Last updated on February 2018

Investigation of Vascular Inflammation in Migraine Using Molecular Nano-imaging and Black Blood Imaging MRI

Brief description of study

The investigators aim to investigate inflammation of cranial and meningeal arteries during pharmacologically induced migraine attacks, using ultrasmall superparamagnetic iron oxide (USPIO) nanoparticles and black blood imaging (BBI) MRI.

Detailed Study Description

Migraine is the most common neurological disorder, ranked as the 7th most debilitating disease worldwide by the WHO. While much research has been and continues to be conducted to illuminate the enigma of migraine pathophysiology, key aspects still remain a conundrum. Specifically, the process of headache generation is perhaps the most complex and debated part of migraine pathophysiology. The vascular hypothesis of migraine has traditionally focused on the simple dilatation of cranial arteries. However, a possible contribution of perivascular pain sensitive structures should also be considered, as aseptic inflammation of the arterial walls and perivascular space may activate afferent nerve endings. Interestingly, giant cell arteritis caused by aseptic arterial wall inflammation may present clinically as localized headache with migraine-like features (i.e. throbbing pain, localized in the temporal region, and allodynia).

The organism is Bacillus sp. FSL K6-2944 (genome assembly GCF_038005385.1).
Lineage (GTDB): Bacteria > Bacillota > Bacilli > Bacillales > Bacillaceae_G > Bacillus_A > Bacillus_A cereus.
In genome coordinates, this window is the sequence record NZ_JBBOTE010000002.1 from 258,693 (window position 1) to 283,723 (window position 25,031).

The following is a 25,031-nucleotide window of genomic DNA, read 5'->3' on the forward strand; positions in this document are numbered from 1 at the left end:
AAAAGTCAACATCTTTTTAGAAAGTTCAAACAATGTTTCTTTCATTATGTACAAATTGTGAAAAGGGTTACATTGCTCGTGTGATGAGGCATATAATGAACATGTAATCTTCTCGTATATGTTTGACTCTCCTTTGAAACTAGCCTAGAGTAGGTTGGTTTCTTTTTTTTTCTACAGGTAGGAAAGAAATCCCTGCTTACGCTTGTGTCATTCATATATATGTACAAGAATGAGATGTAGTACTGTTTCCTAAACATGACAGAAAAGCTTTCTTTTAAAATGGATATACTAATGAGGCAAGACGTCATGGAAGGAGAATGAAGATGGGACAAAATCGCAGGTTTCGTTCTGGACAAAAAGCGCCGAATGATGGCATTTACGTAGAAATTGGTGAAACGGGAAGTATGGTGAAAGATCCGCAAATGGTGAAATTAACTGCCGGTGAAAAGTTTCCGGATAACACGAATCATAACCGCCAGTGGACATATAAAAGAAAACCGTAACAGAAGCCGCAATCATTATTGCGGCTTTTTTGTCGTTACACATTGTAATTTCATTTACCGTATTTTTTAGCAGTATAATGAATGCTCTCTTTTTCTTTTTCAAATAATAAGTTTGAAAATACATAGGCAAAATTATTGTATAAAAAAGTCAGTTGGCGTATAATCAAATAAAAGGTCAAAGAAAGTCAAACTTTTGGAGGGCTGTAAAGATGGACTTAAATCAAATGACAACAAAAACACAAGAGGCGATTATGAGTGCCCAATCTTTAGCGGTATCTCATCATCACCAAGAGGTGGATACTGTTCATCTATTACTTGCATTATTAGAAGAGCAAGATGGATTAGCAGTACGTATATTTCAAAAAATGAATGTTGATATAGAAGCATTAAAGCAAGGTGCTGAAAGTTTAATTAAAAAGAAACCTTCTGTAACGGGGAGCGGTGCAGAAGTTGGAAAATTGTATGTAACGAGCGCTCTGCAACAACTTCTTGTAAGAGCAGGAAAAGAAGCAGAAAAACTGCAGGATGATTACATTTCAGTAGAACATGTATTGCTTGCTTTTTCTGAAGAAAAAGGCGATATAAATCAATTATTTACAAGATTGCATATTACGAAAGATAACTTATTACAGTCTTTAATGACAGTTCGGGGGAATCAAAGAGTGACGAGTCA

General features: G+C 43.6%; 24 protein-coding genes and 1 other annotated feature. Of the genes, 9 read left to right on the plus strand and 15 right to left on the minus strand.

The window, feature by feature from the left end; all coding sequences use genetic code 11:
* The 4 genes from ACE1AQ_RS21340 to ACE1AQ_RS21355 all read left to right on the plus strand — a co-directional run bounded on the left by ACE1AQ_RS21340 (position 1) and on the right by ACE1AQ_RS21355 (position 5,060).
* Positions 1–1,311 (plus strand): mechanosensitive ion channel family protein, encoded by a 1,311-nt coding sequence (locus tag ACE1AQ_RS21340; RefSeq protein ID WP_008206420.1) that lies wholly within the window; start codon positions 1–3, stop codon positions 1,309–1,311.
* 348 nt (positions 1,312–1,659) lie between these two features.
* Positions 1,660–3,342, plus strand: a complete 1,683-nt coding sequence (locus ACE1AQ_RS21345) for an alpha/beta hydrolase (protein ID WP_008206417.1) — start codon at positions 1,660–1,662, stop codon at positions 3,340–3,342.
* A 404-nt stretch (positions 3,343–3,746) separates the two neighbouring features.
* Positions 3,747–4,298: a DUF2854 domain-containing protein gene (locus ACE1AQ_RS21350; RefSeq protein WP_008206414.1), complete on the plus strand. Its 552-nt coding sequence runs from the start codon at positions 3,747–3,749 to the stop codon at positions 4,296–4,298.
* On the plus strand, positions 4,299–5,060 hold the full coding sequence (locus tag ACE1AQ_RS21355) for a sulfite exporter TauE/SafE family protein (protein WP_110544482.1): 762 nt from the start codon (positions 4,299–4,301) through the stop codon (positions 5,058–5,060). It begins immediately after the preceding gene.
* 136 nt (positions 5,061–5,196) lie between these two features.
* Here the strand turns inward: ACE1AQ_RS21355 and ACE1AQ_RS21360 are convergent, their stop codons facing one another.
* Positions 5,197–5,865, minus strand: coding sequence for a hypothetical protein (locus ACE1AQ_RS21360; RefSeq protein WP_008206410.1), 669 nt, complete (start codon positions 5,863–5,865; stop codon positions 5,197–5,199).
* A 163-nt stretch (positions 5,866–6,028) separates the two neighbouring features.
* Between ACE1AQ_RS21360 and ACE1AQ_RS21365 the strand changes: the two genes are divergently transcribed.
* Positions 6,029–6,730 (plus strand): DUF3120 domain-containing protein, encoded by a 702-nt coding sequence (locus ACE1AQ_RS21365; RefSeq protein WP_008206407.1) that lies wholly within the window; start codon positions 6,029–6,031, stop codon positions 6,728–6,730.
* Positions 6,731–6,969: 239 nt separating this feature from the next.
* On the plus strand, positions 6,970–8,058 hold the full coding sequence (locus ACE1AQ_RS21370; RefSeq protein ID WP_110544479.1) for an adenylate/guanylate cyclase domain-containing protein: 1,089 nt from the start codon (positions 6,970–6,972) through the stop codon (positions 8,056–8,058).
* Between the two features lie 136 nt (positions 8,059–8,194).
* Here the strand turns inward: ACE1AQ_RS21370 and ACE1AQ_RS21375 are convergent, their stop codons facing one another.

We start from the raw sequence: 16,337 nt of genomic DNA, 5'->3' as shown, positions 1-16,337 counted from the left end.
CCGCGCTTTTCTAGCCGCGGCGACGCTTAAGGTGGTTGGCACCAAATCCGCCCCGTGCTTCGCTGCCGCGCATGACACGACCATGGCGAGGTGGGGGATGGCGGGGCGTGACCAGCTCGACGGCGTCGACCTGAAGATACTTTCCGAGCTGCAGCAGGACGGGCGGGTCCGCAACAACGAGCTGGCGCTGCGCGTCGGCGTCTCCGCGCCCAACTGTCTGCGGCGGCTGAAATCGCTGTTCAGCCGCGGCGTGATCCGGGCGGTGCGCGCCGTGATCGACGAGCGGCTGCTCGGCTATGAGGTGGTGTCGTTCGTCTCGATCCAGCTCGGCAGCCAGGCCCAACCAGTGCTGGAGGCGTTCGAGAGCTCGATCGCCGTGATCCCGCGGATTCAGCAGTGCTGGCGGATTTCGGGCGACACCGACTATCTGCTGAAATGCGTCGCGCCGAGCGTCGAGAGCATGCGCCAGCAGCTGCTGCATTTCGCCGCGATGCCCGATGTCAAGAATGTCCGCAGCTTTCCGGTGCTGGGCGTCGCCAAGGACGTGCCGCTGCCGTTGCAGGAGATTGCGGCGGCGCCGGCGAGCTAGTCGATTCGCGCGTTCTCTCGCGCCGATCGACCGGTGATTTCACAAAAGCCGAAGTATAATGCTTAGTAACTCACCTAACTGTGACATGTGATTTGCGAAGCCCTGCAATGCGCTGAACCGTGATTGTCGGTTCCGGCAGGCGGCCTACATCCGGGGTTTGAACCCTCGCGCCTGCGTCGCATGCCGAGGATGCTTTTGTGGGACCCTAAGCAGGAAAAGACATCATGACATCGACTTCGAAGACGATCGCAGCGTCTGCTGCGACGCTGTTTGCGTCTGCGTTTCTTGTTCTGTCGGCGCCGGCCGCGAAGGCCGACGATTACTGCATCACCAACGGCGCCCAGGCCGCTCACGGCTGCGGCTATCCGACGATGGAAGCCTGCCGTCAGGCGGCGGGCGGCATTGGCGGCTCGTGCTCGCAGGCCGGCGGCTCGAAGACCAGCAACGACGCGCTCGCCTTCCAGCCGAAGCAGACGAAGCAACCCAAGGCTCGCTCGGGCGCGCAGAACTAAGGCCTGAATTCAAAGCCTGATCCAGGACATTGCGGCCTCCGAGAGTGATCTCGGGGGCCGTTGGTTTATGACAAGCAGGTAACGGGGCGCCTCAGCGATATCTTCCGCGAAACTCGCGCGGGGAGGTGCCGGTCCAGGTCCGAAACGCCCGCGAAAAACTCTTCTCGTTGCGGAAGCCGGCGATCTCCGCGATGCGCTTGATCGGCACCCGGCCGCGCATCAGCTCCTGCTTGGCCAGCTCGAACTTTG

The primary trigeminal nociceptor is the first integral part of the headache-generating pathway. Animal models of migraine have suggested that activation and sensitization of perivascular trigeminal nociceptors caused by inflammatory substances may explain head pain in migraine. However, there is no human evidence to date to suggest perivascular and arterial wall inflammation as a source of pain in migraine.

The investigators hypothesize that unilateral migraine without aura is associated with ipsilateral inflammation of the cranial arteries and meninges. The investigators also suggest that sumatriptan inhibits this perivascular inflammation. To test the hypotheses the investigators will perform MRI scans on subjects with provoked migraine attacks, using two different methods to visualize perivascular inflammation: USPIO-MRI, using iron-oxide nanoparticles as contrast agent, and BBI MRI.

To pharmacologically induce migraine headache in the study subjects, the investigators will use the drug cilostazol, which is a phosphodiesterase 3 inhibitor.

Clinical Study Identifier: NCT02549898

Contact Investigators or Research Sites near you

Start Over

Sabrina Khan, MD

Rigshospitalet Glostrup
Glostrup, Denmark
  Connect »